Now, whether or not these observations really do undermine the case for design is a matter of debate, but let's assume for the sake of argument that these results are as significant as Ken Miller claims. In that case, intelligent design would indeed be falsified, which is precisely why Ken Miller cites such results!

One cannot have it both ways. The fact that people put forward scientific arguments against intelligent design suggests that it can indeed be falsified. In fact, it can be falsified by simple laboratory tests like those commonly cited by critics.

Let's say for example you grew some bacteria in a laboratory for 100,000 generations or so and in that time we observed the step-by-step Darwinian evolution of an entirely new functional system in one of the populations. That would prove that it isn't necessary to invoke intelligence to explain such intricate complexity and intelligent design would therefore be as good as falsified.

Now let's turn it around. Let's say you grew bacteria in a lab for over a million generations and in that time nothing interesting happened, would that falsify Darwinian evolution? Not at all. Defenders of Darwinian evolution would simply say things like "maybe the environmental conditions weren't right", or "maybe we didn't introduce the right selective pressures" or "maybe we just didn't wait long enough" etc. Darwinists can always make excuses for why nothing happened, there is no result that would absolutely falsify Darwinian evolution.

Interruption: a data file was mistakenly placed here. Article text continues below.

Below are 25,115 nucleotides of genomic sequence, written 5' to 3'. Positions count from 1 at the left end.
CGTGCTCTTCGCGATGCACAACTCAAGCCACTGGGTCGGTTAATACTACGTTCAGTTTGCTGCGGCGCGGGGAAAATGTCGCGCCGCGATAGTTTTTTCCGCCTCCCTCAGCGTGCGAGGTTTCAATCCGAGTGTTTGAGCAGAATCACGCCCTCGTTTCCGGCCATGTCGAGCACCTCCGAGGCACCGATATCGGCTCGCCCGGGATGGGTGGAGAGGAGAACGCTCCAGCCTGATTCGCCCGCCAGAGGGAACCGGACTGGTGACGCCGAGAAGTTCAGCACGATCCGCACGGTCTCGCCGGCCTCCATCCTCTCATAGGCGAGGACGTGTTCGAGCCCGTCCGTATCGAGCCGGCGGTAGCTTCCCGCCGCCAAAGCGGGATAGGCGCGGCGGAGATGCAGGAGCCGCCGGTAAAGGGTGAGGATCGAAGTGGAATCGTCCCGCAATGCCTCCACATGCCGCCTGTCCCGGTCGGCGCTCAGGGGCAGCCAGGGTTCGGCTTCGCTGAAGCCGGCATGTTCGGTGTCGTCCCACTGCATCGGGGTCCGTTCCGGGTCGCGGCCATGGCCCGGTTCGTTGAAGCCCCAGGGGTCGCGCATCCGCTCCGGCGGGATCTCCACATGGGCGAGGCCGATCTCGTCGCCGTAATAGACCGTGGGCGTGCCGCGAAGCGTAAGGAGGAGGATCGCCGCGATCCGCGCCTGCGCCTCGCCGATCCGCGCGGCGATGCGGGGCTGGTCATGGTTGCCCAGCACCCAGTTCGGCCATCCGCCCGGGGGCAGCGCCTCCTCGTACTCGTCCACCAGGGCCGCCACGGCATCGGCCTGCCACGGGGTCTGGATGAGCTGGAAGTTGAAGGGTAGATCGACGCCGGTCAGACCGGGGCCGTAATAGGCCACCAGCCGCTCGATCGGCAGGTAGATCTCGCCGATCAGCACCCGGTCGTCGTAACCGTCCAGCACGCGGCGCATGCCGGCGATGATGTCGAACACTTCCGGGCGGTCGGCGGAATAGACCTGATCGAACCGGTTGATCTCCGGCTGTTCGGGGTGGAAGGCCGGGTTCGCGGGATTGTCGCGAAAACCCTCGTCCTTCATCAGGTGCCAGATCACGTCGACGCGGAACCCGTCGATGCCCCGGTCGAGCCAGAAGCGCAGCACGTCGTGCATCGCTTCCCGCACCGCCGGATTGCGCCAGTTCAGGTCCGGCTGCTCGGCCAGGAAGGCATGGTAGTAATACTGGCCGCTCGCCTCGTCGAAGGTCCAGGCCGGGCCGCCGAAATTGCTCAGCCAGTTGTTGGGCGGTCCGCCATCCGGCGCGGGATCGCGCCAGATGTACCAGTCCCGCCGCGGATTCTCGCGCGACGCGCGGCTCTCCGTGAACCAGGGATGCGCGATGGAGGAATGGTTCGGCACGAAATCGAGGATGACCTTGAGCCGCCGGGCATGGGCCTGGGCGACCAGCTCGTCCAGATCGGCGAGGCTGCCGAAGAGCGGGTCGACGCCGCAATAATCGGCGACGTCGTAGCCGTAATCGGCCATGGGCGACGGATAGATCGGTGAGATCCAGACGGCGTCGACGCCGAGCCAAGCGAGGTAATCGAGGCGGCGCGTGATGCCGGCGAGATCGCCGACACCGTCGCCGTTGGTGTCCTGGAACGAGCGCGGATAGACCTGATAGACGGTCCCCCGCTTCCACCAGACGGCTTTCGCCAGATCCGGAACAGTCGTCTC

Now again, when we say "Darwinian evolution", we're not talking about the tree of life. The tree of life is falsifiable. It could be falsified simply by finding a fossil in the wrong strata (a Precambrian rabbit, for example). What we're talking about here is the 'blind watchmaker' idea that the mechanism of random mutation and natural selection can function as a designer substitute. That assertion, it seems, cannot be falsified. So under the National Academy of Sciences' own demarcation criteria, intelligent design is actually the more scientific of the two ideas, not Darwinian evolution.